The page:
Chika Okeke-Agulu (Professor for African and African Diaspora Art, Princeton University) in conversation with Roger M. Buergel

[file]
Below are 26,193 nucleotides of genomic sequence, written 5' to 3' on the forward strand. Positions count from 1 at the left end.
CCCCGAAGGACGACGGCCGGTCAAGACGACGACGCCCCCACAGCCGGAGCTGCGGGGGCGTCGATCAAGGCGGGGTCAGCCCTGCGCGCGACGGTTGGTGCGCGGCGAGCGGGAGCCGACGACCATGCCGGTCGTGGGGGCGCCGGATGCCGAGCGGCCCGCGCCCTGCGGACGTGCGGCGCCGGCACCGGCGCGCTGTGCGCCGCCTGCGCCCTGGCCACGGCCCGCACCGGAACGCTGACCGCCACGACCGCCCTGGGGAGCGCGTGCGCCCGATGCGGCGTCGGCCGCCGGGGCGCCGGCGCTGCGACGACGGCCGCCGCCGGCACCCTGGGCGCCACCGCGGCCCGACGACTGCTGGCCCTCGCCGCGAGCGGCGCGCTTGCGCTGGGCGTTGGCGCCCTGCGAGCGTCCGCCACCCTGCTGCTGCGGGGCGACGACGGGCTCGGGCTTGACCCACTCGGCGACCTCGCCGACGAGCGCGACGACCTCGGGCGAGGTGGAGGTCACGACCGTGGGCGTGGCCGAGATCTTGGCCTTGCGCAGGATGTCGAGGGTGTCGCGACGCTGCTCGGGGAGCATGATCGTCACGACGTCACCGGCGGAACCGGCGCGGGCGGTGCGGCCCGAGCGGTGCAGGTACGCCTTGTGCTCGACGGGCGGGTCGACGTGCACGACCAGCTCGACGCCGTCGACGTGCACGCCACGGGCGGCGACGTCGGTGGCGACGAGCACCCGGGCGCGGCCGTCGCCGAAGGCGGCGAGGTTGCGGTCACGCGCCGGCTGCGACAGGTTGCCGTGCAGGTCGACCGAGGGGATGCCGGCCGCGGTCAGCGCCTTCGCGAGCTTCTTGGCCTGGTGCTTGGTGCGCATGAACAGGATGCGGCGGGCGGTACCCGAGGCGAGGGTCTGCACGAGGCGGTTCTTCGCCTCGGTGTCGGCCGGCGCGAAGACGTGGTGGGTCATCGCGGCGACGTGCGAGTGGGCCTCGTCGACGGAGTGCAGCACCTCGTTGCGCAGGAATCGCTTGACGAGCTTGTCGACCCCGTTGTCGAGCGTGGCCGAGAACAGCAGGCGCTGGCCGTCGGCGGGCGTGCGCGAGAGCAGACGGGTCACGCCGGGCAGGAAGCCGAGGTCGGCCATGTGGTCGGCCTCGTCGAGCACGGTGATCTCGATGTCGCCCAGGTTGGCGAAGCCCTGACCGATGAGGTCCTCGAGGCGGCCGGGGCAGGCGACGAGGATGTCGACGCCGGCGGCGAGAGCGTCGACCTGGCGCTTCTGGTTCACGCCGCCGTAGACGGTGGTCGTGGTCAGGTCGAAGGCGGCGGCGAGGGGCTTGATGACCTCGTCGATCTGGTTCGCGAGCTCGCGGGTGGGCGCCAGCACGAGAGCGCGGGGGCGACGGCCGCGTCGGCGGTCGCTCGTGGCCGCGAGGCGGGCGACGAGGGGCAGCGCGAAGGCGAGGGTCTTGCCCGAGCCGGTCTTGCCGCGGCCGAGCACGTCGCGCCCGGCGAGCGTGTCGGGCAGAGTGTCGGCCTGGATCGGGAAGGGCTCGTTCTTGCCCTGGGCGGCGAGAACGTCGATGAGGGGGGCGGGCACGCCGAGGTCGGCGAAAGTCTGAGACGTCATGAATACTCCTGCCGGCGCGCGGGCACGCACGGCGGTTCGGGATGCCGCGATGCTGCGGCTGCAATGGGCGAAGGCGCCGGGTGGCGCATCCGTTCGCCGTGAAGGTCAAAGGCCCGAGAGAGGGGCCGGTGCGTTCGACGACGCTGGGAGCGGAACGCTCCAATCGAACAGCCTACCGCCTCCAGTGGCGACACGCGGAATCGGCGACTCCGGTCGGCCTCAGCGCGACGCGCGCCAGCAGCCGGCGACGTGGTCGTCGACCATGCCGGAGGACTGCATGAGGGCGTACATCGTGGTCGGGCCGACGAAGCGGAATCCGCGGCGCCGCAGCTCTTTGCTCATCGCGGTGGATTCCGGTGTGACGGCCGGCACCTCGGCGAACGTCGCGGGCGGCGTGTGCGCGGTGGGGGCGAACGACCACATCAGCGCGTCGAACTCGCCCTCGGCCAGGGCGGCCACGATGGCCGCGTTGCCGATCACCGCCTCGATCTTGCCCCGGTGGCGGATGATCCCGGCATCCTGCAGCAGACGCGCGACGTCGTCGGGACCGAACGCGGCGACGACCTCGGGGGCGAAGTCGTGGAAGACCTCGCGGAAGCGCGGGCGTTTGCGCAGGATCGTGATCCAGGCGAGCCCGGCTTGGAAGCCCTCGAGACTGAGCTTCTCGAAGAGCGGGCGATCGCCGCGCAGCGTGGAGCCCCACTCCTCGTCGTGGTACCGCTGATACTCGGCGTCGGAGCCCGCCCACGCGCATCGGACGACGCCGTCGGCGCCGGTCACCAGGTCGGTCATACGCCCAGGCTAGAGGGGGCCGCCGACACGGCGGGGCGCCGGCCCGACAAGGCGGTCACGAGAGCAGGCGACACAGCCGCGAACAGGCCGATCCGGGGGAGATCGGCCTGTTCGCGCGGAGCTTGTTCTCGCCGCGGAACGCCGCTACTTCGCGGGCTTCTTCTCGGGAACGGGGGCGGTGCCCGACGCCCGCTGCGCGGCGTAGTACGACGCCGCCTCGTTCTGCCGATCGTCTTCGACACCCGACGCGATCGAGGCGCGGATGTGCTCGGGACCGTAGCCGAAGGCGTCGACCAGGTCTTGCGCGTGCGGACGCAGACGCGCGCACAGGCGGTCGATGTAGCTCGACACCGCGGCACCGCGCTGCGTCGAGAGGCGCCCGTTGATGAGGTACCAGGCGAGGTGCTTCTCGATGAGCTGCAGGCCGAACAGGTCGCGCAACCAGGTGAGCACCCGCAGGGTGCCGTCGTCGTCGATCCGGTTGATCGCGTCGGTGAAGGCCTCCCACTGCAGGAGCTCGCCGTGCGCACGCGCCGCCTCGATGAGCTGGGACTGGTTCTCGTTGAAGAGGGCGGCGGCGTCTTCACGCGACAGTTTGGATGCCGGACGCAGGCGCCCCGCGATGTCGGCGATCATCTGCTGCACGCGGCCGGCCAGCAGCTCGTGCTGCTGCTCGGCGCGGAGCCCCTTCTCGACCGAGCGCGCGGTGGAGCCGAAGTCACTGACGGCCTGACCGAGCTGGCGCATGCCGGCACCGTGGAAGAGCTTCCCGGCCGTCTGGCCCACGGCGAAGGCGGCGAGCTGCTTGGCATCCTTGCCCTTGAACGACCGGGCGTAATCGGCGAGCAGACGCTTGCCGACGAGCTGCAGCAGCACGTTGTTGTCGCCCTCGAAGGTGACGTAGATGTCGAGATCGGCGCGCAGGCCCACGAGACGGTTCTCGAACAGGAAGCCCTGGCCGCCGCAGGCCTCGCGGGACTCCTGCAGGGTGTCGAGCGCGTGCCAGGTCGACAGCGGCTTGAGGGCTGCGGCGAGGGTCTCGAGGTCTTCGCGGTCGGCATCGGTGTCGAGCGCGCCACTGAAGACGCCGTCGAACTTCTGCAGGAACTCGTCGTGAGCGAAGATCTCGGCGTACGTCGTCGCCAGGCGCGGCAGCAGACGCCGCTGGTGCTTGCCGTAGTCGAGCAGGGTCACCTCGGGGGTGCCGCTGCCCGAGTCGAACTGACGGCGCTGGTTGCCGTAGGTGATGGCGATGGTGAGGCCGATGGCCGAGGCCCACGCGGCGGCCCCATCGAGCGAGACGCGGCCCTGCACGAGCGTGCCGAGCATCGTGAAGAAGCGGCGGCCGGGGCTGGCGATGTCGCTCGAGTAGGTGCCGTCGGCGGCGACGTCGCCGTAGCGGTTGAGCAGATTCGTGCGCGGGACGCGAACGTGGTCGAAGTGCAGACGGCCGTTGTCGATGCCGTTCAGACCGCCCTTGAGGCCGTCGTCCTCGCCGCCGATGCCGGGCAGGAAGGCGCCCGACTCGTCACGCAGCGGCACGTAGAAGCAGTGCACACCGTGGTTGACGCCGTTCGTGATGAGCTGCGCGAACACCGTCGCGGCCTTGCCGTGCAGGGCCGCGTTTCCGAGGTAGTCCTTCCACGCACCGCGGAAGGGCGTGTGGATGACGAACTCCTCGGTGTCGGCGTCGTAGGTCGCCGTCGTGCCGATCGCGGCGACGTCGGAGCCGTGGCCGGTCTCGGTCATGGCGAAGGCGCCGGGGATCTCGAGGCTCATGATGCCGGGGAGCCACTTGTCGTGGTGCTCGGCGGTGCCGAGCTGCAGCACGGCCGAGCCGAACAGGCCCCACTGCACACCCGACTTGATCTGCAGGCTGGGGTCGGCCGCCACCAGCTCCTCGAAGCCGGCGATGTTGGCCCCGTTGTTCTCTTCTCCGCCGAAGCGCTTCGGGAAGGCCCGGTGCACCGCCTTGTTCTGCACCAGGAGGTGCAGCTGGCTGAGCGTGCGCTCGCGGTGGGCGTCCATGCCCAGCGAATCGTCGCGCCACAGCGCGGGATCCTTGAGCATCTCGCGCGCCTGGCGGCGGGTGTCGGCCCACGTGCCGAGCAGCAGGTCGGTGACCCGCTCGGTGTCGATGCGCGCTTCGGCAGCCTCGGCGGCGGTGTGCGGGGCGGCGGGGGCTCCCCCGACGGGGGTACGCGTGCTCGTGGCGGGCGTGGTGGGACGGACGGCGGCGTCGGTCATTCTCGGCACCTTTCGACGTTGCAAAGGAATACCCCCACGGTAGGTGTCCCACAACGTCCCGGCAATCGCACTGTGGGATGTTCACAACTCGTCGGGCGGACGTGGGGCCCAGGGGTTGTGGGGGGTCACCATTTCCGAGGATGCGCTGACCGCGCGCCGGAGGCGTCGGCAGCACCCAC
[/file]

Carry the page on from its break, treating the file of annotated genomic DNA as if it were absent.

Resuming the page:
For better or for worse, the Western canon of art is crumbling. In recent years, the modernist legacy has been extended and rearticulated and now encompasses key artists, media and formal concerns that have grown out of India, the African continent, China and South America. This reworking of modernism is also affecting the arts from the past: bronze sculptures from Benin City can no longer be treated as ethnological artifacts but are now on par with the best works of Rodin or Michelangelo. Even if we are ready to treat artworks as fundamentally equal, we should ask ourselves if the Western notion of “art” can do justice to work that has been produced under rather peculiar circumstances and with perhaps no notion of “art” in mind? In other words, how can we draw comparisons between Persian manuscripts, Mauritanian beads, Japanese lacquerware, Peruvian textiles, German woodcuts and Swiss embroidery?
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